Some LAI are also indicated for bipolar disorder and can be significantly more efficacious for relapse prevention and all-cause discontinuation rates compared to placebo.18 However, a 2020 poll of psychiatrists found that for 80%, the percentage of their patients with bipolar disorder receiving a LAI was less than 5%.19


Our correspondent’s highlights from the symposium are meant as a fair representation of the scientific content presented. The views and opinions expressed on this page do not necessarily reflect those of Lundbeck.

  1. Correll CU. [Pharmacotherapy of schizophrenia]. Nervenarzt. 2020; 91: 34-42.
  2. Carbon M, Correll CU. Dialogues Clin Neurosci. 2014;16(4):505-524.
  3. Correll CU, et al. J Clin Psychiatry. 2020; 81(4).
  4. Rubio JM, et al. Schizophr Bull. 2021; 47: 1611-1620.
  5. Leucht S, et al. Lancet. 2012; 379: 2063-2071.
  6. Højlund M, et al. Lancet Psychiatry. 2021; 8: 471-486.
  7. Kishimoto T, et al. Lancet Psychiatry. 2021; 8: 387-404.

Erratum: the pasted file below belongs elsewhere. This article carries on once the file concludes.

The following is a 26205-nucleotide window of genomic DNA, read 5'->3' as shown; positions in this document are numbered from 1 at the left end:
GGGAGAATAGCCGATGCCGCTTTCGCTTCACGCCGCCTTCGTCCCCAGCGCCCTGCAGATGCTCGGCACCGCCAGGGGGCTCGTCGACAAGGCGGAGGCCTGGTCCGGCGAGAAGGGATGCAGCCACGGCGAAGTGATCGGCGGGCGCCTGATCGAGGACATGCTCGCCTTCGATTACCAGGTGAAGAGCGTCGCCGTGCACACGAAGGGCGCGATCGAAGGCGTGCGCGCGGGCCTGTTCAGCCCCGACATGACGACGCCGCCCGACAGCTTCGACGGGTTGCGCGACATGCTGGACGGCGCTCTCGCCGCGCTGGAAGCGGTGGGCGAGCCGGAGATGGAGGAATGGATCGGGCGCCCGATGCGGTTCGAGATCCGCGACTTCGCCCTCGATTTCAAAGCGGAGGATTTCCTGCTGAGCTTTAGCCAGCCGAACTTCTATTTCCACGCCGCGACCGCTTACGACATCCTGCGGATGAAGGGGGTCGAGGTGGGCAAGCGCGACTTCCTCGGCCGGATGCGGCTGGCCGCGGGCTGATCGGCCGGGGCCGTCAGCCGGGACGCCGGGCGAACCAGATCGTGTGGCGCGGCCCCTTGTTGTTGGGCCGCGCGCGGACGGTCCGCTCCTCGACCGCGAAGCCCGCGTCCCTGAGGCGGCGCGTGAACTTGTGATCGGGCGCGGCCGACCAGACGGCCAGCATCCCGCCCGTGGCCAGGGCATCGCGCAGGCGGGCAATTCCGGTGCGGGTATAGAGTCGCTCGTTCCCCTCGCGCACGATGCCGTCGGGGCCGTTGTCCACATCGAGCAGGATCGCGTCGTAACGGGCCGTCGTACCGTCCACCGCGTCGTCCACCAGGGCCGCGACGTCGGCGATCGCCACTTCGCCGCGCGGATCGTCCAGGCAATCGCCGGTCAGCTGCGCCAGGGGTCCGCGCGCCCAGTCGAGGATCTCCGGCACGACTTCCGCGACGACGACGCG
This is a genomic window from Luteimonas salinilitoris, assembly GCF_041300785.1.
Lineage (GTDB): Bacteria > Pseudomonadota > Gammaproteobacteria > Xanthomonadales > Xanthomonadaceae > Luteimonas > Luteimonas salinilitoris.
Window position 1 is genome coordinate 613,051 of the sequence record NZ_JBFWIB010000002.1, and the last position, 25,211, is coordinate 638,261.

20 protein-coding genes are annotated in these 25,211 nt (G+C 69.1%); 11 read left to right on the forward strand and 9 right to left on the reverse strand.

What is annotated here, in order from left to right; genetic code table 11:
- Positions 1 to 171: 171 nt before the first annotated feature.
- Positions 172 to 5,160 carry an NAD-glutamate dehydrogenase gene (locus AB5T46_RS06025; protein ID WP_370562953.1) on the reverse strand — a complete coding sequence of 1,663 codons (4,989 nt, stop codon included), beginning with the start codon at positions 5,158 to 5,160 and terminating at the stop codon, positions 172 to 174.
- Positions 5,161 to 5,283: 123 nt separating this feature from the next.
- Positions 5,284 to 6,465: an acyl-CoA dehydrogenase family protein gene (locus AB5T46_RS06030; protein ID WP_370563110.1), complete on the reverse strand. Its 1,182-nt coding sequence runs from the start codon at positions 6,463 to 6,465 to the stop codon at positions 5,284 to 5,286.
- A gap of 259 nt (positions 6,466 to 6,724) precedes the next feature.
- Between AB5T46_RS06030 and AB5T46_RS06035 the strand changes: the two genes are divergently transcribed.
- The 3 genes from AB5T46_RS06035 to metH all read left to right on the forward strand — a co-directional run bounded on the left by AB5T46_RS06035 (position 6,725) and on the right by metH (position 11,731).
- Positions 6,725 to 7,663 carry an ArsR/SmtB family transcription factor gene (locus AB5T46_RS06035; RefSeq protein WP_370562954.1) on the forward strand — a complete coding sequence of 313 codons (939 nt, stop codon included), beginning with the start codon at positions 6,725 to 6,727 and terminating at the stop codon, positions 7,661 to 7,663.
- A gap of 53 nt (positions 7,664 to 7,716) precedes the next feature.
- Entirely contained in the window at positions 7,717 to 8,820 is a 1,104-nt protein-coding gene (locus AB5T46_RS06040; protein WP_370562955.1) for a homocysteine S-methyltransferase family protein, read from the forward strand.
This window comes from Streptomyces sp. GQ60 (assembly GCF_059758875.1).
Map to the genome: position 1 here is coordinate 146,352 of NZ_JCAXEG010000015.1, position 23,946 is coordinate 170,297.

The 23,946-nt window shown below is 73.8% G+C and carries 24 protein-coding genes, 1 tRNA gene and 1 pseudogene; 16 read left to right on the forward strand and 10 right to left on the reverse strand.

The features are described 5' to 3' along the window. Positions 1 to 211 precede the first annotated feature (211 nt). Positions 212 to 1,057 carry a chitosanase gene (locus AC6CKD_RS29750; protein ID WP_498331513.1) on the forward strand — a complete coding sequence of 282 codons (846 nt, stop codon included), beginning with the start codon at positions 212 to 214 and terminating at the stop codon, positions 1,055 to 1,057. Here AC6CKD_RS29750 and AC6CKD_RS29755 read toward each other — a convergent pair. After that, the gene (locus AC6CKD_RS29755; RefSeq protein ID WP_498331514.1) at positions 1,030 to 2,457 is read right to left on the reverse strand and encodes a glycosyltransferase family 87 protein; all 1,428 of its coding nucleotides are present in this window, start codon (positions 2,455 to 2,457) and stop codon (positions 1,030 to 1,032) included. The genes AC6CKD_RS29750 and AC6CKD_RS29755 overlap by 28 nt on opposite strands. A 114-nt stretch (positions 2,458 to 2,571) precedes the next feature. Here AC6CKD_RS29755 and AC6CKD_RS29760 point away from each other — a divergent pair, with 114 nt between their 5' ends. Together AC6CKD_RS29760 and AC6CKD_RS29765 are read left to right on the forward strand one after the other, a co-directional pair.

8. Schreiner A, et al. Schizophr Res. 2015; 169: 393-399.
  9. Misawa F, et al. Schizophr Res. 2016; 176: 220-230.
  10. Guinart D, et al. Schizophr Bull. 2021; 47: 1621-1630.
  11. Ostuzzi G, et al. Am J Psychiatry. 2021; 178: 424-436.
  12. Correll CU, et al. J Clin Psychiatry. 2016; 77(suppl 3): 1-24.
  13. Kane JM, et al. JAMA Psychiatry. 2020; 77: 1217-1224.
  14. Phahladira L, et al. NPJ Schizophr. 2020; 6: 2.
  15. Correll CU, et al. World Psychiatry. 2022; 21: 248-271.
  16. Weiden PJ, et al. J Clin Psychiatry. 2015; 76: 684-690.
  17. Kane JM, et al. J Clin Psychiatry. 2019; 80(3).
  18. Prajapati AR, et al. Bipolar Disord. 2018; 20: 687-696.
  19. Tohen M, et al. J Clin Psychiatry. 2020; 81(4).
Country selection
We are registering that you are located in Brazil - if that's correct then please continue to Progress in Mind Brazil
You are leaving Progress in Mind
Please confirm your email
We have just sent you an email, with a confirmation link.
Before you can gain full access - you need to confirm your email.
The information on this site is exclusively intented for health care professionals.
All the information included in the Website is related to products of the local market and, therefore, directed to health professionals legally authorized to prescribe or dispense medications with professional practice. The technical information of the drugs is provided merely informative, being the responsibility of the professionals authorized to prescribe drugs and decide, in each concrete case, the most appropriate treatment to the needs of the patient.
Register for access to Progress in Mind in your country